21 June 2013

Permanently stored in heaven

St. Aloysius Gonzaga 
Fr. Philip Neri Powell, OP 
St. Dominic, NOLA 

“Do not store up for yourselves treasures on earth. . .But store up treasures in heaven. . .For where your treasure is, there also will your heart be.” Though it would seem that our Lord is most concerned about where we store our treasures—on earth, or in heaven—he is also daring us to consider what it is that we treasure. So, along with pondering the placement of our valuables, we should also be thinking carefully about what we call “treasure.” Anything that can be lost, stolen, burned, or destroyed by hungry bugs is probably not a candidate for the name Treasure. Anything that can be weighed, exchanged for cash, hidden away, or ransomed is not a Treasure; or at the very least, it's not the sort of thing that we should be treasuring. By admonishing us to store our treasures in heaven, Jesus is telling us that only those sorts of things that can make it to heaven and abide there forever are truly valuable. What sorts of things are these? Good will, graces, a perfected soul, a resurrected body, the light of a well-formed conscience. None of these is perishable; all of these are gifts. 

Indeed, everything we have and are is a gift, not just the imperishable gifts from heaven. Our bodies—their appetites, desires, passions—are gifts as well. Lest you fall into error, never forget: you are a body and a soul divinely created and ordered towards love. So, if my body and soul are both gifts from God, and all gifts from God are valuable, then how can we say that only imperishable gifts are truly valuable? In other words, is Jesus really teaching us that we should only treasure imperishable gifts? No, not at all. He says, “. . .where your treasure is, there also will your heart be.” Where do you store your heart? What functions as the center of your life? From where do you draw the energy you need to love, to forgive, to grow in holiness? If you treasure your career above all else, what happens if your career fails? If you treasure your hobbies or your children or your wealth above all else, what happens when these perish, disappear? If the center of your life is stored in anything perishable, then what happens to you when your storage container is stolen or burned or eaten by hungry bugs? If you will endure forever, you must entrust your heavenly gifts to the Gift Giver. Your heart must rest with God.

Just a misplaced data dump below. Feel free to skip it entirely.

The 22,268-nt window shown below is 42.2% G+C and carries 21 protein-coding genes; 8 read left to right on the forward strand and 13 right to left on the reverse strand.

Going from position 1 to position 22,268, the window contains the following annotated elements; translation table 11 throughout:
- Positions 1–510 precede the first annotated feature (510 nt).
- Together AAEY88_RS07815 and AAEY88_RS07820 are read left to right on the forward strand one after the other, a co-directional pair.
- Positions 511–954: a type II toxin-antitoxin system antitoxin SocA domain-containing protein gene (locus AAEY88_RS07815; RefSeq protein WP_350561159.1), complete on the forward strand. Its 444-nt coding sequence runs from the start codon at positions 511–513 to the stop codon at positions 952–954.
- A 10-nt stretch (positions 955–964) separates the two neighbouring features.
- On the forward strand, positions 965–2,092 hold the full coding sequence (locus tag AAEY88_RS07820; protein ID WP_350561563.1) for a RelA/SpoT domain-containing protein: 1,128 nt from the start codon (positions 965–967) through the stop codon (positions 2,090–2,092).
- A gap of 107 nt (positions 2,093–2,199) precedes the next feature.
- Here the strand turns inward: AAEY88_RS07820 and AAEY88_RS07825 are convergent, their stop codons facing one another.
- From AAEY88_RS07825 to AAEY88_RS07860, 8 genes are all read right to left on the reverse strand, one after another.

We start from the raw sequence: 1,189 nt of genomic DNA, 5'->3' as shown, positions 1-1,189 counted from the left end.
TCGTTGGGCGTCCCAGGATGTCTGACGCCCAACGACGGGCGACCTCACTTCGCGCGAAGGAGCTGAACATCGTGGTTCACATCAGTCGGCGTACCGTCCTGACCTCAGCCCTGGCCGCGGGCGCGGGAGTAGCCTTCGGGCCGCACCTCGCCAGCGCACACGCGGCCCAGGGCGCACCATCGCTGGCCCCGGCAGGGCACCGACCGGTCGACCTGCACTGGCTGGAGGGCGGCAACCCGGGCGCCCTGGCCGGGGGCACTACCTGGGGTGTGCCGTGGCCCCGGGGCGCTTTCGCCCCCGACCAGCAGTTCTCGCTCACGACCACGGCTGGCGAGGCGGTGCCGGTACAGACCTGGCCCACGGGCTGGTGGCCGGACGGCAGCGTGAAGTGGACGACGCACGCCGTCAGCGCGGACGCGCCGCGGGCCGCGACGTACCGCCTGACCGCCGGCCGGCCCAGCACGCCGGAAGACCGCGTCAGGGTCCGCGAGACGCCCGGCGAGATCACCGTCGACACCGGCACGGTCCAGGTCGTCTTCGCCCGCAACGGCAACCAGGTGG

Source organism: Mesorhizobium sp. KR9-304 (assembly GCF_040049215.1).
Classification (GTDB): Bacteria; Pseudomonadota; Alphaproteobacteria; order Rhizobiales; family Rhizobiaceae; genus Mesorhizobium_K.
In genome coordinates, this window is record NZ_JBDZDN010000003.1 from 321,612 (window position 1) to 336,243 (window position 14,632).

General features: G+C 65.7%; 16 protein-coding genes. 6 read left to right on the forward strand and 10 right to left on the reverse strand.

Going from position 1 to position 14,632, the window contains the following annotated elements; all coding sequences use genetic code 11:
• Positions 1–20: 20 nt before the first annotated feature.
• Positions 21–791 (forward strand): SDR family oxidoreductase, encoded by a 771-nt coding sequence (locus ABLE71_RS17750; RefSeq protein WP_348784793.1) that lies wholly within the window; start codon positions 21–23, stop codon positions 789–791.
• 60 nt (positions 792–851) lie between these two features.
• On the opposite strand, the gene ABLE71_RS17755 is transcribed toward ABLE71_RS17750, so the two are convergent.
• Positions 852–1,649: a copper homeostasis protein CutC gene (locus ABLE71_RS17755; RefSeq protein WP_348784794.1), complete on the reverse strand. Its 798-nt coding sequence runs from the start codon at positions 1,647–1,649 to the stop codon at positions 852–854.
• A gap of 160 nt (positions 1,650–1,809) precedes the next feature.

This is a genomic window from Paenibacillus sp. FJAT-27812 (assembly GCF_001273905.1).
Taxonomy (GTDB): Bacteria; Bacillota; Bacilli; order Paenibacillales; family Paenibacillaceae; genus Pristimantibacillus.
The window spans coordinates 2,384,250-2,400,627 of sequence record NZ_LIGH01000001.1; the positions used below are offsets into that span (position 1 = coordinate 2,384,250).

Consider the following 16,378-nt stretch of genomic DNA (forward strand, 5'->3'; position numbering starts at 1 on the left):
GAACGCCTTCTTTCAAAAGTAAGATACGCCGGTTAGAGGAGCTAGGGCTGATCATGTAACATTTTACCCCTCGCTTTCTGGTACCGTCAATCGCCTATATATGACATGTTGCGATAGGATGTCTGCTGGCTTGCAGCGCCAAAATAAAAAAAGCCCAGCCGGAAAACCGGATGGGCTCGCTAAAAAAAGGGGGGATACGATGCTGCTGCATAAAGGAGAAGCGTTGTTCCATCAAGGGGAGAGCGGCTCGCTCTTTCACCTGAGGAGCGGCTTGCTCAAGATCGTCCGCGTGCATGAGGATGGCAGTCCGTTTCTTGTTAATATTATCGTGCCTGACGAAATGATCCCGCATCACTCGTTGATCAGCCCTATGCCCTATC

If you think about it, it only makes sense that we should strive to return to God the gifts He gives us. The whole purpose of heavenly gifts—both perishable and imperishable—is to bring us closer to the Gift Giver. But how do we return perishable gifts? How do I give back to God the things He gives me? One way is make sure that I use these gifts for His glory. We talk about time, talent, and treasure—three significant but perishable gifts. I can consecrate these three gifts, thus returning them to God. I can set aside time for merciful deeds, prayer, spiritual reading. I can set aside my talents and use them only for the good of God's people. I can set aside a portion of my earthly treasure to spend on godly works. How then do we return imperishable gifts? How do we store these with the Gift Giver? There is really only one imperishable gift given from heaven: love. We call His love by different names—grace, good will, Christ—but in the end, God is only Love. Not the human passion, not the butterflies of romance. But the awesome power and majesty of the Word that creates and re-creates. We return love to God by loving one another as God loves us—sacrificially, selflessly, without counting the costs. You must be a Gift, freely given, not stored up as a possession or loaned out for gain, but recklessly, boldly handed over. Then, you will rest—imperishable—permanently stored with the treasures of God.

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  1. Kind of glad I didn't hear this homily this morning . . . it might have rendered me speechless for the rest of the day! I sure have a talkative G.A. :-)

    1. Shelly, no one heard it! Dcn John wasn't on the schedule, so I prepared a homily. But he showed up, so he preached.